Wednesday, 9 September 2009

Questioning the Basic Assumptions of Management Theories

After the great corporate scandals in the United States that we all know (e.g.: Enron) and after the consequent emanation of laws such as the famous Sarbanes-Oxley Act, Indian professor and management guru, S. Ghoshal (in the picture) wrote a sharp article entitled Bad Management Theories are Destroying Good Management Practices. In this interesting article he criticizes the scientific pretense of some of the most famous management theories (such as Transaction Cost Economics, Agency Theory, Game Theory, etc... ) and most of their basic, underlying assumptions. According to the Indian professor, the effects of these thoeries are already clear in the title, but I'll say more about that later.

First of all he starts by asserting that the fact of studying management as if it was a "natural science" (trying to discover patterns and laws) has lead to "the exclusion of any role for human intentionality or choice". Therefore little or no space is left, for example, to ethics and morality. Furthermore, he claims, this approach ignores some of the basic differences between different academic disciplines. The main distinction here is between natural sciences and humanities. Ghoshal claims that this "pretense of knowledge" has undoubtedly led to some benefits, but also that the costs have been to high.

He argues that theories in social sciences tend to be "self fulfilling": "A theory of subatomic particles or of the universe— right or wrong—does not change the behaviors of those particles or of the universe. [...] In contrast, a management theory—if it gains sufficient currency— changes the behaviors of managers who start acting in accordance with the theory. A theory that assumes that people can behave opportunistically and draws its conclusions for managing people based on that assumption can induce managerial actions that are likely to enhance opportunistic behavior among people".

After that he later attacks the "ideology-based, gloomy vision" of these theories. Basically all these theories have their departure point in negative assumptions about human beings and institutions. Our Homo Economicus is basically a rational, opportunistic, self-interested, greedy and benefit maximizer being. As Friedmann suggests, his last and foremost important goal as a manger is to create shareholders value. Nothing else. In this regards, Ghoshal writes: "Combine agency theory with transaction costs economics, add in standard versions of game theory and negotiation analysis, and the picture of the manager that emerges is one that is now very familiar in practice: the ruthlessly hard-driving, strictly top-down, command-and-control focused, shareholder- value-obsessed, win-at-any-cost business leader [...]". These assumptions are by now part of our common sense. But, are we really all like that?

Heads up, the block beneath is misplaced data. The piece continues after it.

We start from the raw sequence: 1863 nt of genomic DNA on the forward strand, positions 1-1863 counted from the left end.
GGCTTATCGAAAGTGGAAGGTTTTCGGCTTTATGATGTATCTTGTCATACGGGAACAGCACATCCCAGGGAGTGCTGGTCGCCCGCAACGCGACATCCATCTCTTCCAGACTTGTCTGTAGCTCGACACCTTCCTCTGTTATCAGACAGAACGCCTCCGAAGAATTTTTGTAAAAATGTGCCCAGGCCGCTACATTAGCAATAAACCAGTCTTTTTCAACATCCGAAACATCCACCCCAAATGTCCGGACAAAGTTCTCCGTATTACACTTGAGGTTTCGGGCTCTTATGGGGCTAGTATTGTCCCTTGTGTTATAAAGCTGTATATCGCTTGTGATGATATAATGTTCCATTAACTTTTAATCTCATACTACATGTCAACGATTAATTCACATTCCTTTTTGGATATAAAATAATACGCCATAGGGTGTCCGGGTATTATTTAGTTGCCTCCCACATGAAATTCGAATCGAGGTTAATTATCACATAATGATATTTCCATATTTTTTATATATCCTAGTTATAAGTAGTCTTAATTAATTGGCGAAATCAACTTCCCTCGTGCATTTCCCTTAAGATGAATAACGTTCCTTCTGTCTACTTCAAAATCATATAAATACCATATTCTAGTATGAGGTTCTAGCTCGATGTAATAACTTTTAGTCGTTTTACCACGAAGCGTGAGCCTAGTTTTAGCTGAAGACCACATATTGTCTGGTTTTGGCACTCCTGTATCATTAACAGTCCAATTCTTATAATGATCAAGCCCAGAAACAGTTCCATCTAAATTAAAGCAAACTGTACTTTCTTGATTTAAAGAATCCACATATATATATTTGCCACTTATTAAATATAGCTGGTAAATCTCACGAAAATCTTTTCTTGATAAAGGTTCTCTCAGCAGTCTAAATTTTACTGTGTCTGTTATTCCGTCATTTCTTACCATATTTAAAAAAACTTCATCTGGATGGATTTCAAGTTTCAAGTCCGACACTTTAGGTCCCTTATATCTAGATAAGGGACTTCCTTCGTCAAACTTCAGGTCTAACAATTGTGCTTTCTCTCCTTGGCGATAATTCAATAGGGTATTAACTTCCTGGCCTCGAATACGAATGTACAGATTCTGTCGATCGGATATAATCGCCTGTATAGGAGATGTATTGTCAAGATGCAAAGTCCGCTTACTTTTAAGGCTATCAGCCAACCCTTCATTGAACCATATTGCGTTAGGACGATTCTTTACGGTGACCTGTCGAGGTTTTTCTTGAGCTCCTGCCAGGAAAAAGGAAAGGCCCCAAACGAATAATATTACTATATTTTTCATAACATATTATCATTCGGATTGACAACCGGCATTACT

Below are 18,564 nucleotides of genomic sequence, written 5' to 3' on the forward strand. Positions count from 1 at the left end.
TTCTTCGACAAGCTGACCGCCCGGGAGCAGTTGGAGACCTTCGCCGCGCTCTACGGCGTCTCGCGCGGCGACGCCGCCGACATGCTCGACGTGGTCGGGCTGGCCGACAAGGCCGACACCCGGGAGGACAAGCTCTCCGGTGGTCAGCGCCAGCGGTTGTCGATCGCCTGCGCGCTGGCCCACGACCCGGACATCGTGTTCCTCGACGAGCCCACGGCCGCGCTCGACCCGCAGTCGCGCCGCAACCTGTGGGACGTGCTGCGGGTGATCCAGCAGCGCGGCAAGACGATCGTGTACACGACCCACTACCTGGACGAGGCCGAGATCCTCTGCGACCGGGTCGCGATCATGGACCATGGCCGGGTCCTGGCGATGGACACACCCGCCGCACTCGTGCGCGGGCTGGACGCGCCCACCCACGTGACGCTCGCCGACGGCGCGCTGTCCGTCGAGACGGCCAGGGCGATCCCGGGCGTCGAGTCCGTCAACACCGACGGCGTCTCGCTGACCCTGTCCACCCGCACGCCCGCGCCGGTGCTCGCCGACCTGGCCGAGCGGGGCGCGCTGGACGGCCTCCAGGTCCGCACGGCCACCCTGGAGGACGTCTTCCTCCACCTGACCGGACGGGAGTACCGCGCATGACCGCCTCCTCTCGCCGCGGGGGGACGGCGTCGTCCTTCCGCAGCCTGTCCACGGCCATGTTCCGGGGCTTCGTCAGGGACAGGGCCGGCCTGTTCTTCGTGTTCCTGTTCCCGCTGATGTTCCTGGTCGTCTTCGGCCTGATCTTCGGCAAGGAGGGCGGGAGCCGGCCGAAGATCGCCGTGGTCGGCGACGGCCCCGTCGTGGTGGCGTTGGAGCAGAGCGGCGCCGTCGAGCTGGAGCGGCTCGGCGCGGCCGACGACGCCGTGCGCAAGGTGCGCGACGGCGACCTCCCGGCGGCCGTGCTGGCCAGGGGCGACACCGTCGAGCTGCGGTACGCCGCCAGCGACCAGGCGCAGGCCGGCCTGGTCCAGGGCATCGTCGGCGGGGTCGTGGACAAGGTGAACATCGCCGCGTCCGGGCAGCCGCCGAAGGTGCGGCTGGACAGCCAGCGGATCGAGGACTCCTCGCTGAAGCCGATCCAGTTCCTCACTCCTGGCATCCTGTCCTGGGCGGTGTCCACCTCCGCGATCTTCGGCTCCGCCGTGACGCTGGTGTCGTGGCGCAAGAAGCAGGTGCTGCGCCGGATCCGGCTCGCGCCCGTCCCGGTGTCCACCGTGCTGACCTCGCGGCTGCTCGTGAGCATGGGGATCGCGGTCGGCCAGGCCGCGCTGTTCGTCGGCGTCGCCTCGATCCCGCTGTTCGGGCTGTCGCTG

The results of teaching such theories would be dramatic. Corporate scandals would have occurred mainly because of this dangerous "mental programming" that mangagers have received during their study years in business schools and because of the world view this way of thinking promotes.

Indeed the article makes some very strong statements. When I first read it, I was like "WOW! I had never thought about that!. Could it really be like Ghoshal writes?". Surely I am not sufficiently strong in the field to claim whether Ghoshal is right or wrong. Probably he is neither right nor wrong. I also think that some of the causal links between management thoeries and managers' behaviour have to be investigated. But, overall I think that his article is really interesting and engaging because it challenges most of the "great thoeries" that we have learned at school and that today are so embedded in managerial common sense. Moreover the mushrooming of disciplines such as "Business Ethics" and "Corporate Social Responsibility" in Business programmes is undoubtedly a symptom of the shared necessity to rethink business and business-related practices from a different perspective.

If you are interestend in the article, here is the bibliographic reference:
Ghoshal, S. (2005): Bad Management Theories Are Destroying Good Management Practices. Academy of Management Learning & Education, vol. 4/1: 75-91.